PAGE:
"Look around and decide what you want to have, because I'm only taking a few things with me wherever I go," my Grandmother announced to all us as we sat around the dinner table.

As the family discussed her plans, I looked around at the house. Granddaddy had transformed the dining room, where we were sitting, from a garage back in the sixties. Throughout the years, scores of wonderful home-cooked meals crowned this dining table. Looking into the living room, I saw Granddaddy's favorite chair. I imagined him reading the morning newspaper there like he did for so many years. Unlike our family, each room with solid wood pieces of history; it had managed to resist the changes brought by time. Outside the window on that spring evening, I stared at my grandmother's magnificent azaleas, which were still in bloom. I wondered if they could sense that their loving caretaker, whom had called this place home for over sixty years, was about to change her life.

Tangible things ... her majestic dogwoods in the front yard, her mother's dishes, and this spacious home ... had brought her years of joy. Now, after having raised and nurtured her family, having organized countless holiday celebrations, and having maintained this home meticulously ... she looked forward to simplicity. The very things that had defined her life were now confining her. The home that had brought her security and stability for so long now presented vulnerability that she didn't feel before Granddaddy passed away. She had spent her fair share of days weeding the garden, cleaning the floors, and sweeping the porch. It was time for her to find another piece of solid ground ... in another place.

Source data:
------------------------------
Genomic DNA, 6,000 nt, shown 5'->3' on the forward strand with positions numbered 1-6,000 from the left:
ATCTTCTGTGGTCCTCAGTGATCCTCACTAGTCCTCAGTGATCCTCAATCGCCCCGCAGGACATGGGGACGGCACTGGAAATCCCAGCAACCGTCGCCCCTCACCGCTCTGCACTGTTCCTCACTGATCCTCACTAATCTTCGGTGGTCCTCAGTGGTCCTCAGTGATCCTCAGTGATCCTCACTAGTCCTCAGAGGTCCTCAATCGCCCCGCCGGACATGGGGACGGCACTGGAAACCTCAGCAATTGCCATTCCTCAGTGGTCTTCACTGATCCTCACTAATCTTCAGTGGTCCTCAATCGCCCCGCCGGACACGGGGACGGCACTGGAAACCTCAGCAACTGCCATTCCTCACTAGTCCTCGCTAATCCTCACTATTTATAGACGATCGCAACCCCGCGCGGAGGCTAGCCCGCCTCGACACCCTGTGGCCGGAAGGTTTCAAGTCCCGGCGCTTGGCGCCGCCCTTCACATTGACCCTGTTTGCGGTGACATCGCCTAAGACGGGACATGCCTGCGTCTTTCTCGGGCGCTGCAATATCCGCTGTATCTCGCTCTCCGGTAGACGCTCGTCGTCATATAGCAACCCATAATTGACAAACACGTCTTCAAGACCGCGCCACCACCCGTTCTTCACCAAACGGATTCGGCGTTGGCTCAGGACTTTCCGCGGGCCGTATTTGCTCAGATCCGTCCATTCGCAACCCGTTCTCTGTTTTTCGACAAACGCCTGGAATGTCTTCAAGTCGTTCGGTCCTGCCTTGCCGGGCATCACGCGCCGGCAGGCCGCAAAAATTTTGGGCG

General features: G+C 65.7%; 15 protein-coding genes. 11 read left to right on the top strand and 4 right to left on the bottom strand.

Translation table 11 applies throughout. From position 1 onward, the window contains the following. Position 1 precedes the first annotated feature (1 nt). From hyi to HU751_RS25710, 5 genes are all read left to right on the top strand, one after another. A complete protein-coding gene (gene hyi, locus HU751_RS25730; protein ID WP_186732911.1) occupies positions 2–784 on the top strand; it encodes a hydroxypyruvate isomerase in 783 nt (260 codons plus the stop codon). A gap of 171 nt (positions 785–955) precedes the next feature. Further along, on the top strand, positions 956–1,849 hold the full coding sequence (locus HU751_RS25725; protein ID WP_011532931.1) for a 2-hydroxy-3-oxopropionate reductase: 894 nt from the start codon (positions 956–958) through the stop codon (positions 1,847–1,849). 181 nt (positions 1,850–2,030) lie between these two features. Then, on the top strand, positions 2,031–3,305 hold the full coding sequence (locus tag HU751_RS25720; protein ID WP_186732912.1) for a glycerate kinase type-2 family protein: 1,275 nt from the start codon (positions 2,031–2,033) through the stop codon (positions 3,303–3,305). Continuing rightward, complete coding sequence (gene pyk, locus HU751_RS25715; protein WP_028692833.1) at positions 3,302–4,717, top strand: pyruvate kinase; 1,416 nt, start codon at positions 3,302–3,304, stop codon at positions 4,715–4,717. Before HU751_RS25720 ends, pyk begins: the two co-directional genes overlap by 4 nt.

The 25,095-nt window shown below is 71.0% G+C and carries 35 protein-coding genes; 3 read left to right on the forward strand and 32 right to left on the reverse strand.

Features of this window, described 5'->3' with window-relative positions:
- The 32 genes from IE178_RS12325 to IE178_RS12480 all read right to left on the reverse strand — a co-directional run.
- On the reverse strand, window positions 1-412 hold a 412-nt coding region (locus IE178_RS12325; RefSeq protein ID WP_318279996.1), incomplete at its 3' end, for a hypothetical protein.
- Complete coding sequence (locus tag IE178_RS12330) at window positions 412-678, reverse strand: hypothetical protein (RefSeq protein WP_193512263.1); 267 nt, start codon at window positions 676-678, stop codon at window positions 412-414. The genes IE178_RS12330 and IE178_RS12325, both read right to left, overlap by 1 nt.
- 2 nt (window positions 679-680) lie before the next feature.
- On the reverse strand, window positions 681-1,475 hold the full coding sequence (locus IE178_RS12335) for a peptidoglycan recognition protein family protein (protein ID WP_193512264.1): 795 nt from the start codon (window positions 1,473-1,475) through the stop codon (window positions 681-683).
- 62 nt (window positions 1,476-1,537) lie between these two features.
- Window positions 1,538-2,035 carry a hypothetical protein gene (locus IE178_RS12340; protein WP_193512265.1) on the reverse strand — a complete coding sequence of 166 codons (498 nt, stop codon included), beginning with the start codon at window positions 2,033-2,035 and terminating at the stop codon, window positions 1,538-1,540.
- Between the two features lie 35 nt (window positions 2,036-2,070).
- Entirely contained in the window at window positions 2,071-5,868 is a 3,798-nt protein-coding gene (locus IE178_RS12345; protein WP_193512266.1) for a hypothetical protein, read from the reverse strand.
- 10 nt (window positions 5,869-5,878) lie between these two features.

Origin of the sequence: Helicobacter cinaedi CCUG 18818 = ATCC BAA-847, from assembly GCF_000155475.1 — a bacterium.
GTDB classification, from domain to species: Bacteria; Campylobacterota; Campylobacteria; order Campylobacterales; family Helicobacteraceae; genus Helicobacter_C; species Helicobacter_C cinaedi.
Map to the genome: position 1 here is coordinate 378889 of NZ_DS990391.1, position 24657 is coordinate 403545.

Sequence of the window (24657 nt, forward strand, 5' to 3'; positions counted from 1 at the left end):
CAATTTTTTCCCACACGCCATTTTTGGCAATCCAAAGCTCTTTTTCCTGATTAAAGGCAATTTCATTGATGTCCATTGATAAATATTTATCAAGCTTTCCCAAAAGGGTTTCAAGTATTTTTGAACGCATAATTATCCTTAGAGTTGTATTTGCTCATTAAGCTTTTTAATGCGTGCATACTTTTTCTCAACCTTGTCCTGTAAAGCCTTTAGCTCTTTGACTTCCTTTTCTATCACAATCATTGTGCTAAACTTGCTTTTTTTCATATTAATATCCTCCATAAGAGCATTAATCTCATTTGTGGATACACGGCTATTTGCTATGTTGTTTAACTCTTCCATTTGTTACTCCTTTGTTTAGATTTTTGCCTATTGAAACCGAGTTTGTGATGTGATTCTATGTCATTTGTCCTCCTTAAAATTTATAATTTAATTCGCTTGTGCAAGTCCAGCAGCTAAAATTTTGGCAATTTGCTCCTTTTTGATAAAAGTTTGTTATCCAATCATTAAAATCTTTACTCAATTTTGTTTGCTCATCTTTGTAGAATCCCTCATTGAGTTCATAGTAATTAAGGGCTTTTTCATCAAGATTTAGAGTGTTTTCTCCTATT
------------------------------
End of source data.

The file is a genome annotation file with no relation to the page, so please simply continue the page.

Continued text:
What wasn't distributed among the family was sold. The house was sold. I wasn't there the day she walked out the door for the very last time, but I can only imagine what must have been going through her mind. Sixty years of her life were inside those walls. She quietly tucked away her past and walked with faith to an unknown place. We moved her living room suite and one bed into her new one room apartment.

Nowadays, my grandmother doesn't cook. I'm delighted to say that we "do lunch" in the elegant dining room downstairs. Yes, she gave up her garden, but she enjoys the professionally arranged flowers on every floor of "Park Place"... on tables that she doesn't have to dust. She doesn't have the large porch on which to sit and drink morning and afternoon coffee; her days usually begin with morning aerobics classes and often wind down with a good game of bridge with her new friends. In fact, I have to concentrate on remembering the names of all of her new "girlfriends". I even found myself a little envious of the collegiate-style atmosphere of the retirement facility. It made me miss the days of running down the hall in my p.j.'s to visit a friend.

Though she never showed it, I know that it was the hardest thing she ever did. And even though I'm sure she has a day here and there where she misses the old house, I think she'd tell you that it was the best thing she ever did. I saw a renewed spirit and a new zest for life in her. She took her leap of faith. And again, she found solid ground ... even if it is on the second floor.

It was time for her to find another piece of solid ground ... in another place.

...but those who hope in the LORD will renew their strength. They will soar on wings like eagles; they will run and not grow weary, they will walk and not be faint. (Isaiah 40:31)